Every Wednesday

Every Wednesday, I will post something about grief. Sometimes it will be a reflection on an aspect of grief’s landscape. Now and then I will share from my own journey of grief, because in the sharing of our stories we find strength and build a community of people that support one another. To follow, please leave your email address.

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Tuesday, March 17, 2015

Longing Is a Hunger

Longing comes in the evening, as it often does, rising from its hidden place.

The house I built in grief shelters me. It keeps me warm through the days and nights, and I am grateful. Yet I hunger for more.

When grief first came, everything shut down. Windows were boarded up. Doors shut. The world went dark. My mind could not comprehend death or the dissolution of life. Emotions ran out of control. My spirit lost its footing because every truth, law and belief crumbled away under the weight of death’s relentless pressure. All senses went numb, giving me a protected space.
The body has its own wisdom.

In his book I-Thou, Martin Buber speaks of longing, of the desire for such closeness in a relationship that boundaries blur and cease to exist, and there is unity of body, mind and heart. He was speaking of the relationship between believer and the Sacred Other, but this longing for closeness extends to our personal relationships – between spouses, between parent and child, between close friends.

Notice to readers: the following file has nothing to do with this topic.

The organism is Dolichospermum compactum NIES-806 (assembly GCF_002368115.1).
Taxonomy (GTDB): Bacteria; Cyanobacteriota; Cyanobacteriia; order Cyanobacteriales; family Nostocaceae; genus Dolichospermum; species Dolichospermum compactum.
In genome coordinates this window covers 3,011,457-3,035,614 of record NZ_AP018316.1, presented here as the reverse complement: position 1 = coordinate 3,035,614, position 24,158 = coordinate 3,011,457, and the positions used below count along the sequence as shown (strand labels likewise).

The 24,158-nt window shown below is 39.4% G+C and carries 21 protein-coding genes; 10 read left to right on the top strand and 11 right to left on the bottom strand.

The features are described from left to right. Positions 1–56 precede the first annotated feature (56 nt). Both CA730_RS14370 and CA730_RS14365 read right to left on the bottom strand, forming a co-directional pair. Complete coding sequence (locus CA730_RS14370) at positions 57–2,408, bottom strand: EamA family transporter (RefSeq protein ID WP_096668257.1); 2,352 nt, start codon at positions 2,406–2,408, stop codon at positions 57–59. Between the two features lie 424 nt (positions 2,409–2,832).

I often felt this closeness with Evelyn. Our life was like the slow tango as it is danced in out-of-the-way places in Argentina where two people are so connected that they anticipate the other person’s next move. They dance until dawn when they collapse in exhaustion and delight.

The house of grief’s longing is my body.

The body is often the first to recover in grief, perhaps because it has to eat and sleep in order to survive, even though rest is sporadic, and food tastes like paste. As the senses return, we begin to notice the warmth of the sun, the spices in food, and even find a little pleasure in them. The mind and spirit take longer to come back.

The house of longing is grief’s body; the house my body of lonely grief.

I often went to Yosemite when my mind and heart were numb. The stunning beauty and light of the mountains were able to penetrate my shell, and hiking over its landscape reconnected my body to the earth. I lost track of my worries in the wonder of nature.

Being in the wilderness also forced me to pay attention to the moment, to my physical surroundings, because the dangers of mountain lions and bears were real. Hiking for ten hours also made me incredibly hungry, thirsty, and physically tired. I finally slept well.

The scent of pine trees filled the fresh air. The sounds of waterfalls and cascading rivers floated across the meadows, and I could feel the strength of the earth beneath my feet. I needed to be grounded like this because everything else had been swept away.


Longing is a physical hunger.

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